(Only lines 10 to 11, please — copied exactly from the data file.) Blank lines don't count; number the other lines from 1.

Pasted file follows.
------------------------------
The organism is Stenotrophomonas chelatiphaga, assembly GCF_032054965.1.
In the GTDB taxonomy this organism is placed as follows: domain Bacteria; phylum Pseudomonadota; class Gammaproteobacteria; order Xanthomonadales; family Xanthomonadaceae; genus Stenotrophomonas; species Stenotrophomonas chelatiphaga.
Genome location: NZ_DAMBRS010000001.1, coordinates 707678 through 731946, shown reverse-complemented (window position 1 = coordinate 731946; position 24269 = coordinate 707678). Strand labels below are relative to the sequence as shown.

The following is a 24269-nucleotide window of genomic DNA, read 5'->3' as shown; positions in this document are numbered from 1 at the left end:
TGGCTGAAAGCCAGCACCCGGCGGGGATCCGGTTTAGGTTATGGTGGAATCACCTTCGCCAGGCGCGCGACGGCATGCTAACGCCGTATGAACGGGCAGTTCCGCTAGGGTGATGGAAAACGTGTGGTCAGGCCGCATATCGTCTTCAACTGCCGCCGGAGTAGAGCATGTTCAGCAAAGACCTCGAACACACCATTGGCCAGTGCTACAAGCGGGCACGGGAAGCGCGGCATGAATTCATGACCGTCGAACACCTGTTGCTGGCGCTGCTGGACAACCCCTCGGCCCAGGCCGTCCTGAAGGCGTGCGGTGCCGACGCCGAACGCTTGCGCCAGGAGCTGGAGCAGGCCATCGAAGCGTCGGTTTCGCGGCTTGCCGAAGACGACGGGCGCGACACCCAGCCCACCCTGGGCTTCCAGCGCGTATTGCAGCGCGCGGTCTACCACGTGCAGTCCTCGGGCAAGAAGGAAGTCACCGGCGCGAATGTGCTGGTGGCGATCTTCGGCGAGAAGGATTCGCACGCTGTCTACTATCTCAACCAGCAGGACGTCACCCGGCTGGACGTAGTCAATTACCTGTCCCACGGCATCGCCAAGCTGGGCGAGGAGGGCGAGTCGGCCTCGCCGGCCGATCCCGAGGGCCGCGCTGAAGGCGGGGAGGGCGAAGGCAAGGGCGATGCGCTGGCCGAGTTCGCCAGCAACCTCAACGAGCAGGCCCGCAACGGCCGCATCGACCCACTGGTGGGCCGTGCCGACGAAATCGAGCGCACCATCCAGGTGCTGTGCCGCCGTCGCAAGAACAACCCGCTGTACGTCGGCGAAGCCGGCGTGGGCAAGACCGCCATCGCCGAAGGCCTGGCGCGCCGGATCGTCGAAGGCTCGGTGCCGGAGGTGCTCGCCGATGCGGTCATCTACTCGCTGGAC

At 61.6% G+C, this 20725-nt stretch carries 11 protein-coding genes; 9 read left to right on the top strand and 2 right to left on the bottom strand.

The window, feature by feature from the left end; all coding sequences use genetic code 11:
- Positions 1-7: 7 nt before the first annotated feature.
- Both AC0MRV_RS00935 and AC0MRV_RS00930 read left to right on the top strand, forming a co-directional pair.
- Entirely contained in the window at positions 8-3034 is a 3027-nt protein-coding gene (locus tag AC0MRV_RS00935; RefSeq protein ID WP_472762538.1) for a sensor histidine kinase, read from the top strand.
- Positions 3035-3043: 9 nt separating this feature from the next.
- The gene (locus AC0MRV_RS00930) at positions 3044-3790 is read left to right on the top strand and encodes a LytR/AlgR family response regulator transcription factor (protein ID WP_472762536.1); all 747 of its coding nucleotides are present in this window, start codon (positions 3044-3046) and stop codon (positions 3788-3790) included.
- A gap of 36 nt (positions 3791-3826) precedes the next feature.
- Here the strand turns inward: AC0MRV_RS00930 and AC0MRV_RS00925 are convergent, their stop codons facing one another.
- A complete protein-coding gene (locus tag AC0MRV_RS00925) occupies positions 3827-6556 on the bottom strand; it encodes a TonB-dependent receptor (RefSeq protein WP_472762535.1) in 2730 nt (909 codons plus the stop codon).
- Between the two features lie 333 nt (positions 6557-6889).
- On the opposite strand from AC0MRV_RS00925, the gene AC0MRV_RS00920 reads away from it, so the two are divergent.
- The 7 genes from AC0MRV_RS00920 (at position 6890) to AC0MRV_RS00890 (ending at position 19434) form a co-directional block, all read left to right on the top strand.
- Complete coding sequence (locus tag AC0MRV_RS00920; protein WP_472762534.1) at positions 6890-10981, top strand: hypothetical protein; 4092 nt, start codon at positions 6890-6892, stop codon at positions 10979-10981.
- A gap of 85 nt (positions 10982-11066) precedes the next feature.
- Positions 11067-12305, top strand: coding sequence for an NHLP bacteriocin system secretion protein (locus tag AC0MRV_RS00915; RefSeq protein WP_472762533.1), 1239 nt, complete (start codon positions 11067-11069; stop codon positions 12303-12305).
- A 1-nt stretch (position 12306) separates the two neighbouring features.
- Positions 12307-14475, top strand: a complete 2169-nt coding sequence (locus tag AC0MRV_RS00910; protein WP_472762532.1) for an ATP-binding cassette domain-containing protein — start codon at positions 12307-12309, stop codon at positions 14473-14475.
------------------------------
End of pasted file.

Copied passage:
- Entirely contained in the window at positions 8-3034 is a 3027-nt protein-coding gene (locus tag AC0MRV_RS00935; RefSeq protein ID WP_472762538.1) for a sensor histidine kinase, read from the top strand.
- Positions 3035-3043: 9 nt separating this feature from the next.